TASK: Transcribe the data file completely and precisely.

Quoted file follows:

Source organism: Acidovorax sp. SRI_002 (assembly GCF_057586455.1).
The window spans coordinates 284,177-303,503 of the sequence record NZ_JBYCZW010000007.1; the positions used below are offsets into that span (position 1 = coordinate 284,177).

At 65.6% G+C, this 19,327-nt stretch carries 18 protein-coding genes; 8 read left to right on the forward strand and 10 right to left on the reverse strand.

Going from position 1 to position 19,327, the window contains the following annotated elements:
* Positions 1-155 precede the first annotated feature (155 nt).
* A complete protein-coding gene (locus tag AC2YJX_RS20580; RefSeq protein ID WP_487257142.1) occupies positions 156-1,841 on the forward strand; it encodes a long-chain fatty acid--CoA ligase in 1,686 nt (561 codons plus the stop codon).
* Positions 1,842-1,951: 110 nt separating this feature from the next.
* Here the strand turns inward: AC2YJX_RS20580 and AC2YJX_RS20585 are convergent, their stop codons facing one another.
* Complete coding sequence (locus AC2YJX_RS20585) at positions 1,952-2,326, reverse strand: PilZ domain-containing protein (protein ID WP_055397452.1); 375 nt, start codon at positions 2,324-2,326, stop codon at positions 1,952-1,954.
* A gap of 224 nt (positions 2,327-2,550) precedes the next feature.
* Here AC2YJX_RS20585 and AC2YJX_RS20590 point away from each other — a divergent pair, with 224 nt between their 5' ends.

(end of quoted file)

Source organism: Acidovorax sp. SRI_002 (assembly GCF_057586455.1).
The window spans coordinates 284,177-303,503 of the sequence record NZ_JBYCZW010000007.1; the positions used below are offsets into that span (position 1 = coordinate 284,177).

At 65.6% G+C, this 19,327-nt stretch carries 18 protein-coding genes; 8 read left to right on the forward strand and 10 right to left on the reverse strand.

Going from position 1 to position 19,327, the window contains the following annotated elements:
* Positions 1-155 precede the first annotated feature (155 nt).
* A complete protein-coding gene (locus tag AC2YJX_RS20580; RefSeq protein ID WP_487257142.1) occupies positions 156-1,841 on the forward strand; it encodes a long-chain fatty acid--CoA ligase in 1,686 nt (561 codons plus the stop codon).
* Positions 1,842-1,951: 110 nt separating this feature from the next.
* Here the strand turns inward: AC2YJX_RS20580 and AC2YJX_RS20585 are convergent, their stop codons facing one another.
* Complete coding sequence (locus AC2YJX_RS20585) at positions 1,952-2,326, reverse strand: PilZ domain-containing protein (protein ID WP_055397452.1); 375 nt, start codon at positions 2,324-2,326, stop codon at positions 1,952-1,954.
* A gap of 224 nt (positions 2,327-2,550) precedes the next feature.
* Here AC2YJX_RS20585 and AC2YJX_RS20590 point away from each other — a divergent pair, with 224 nt between their 5' ends.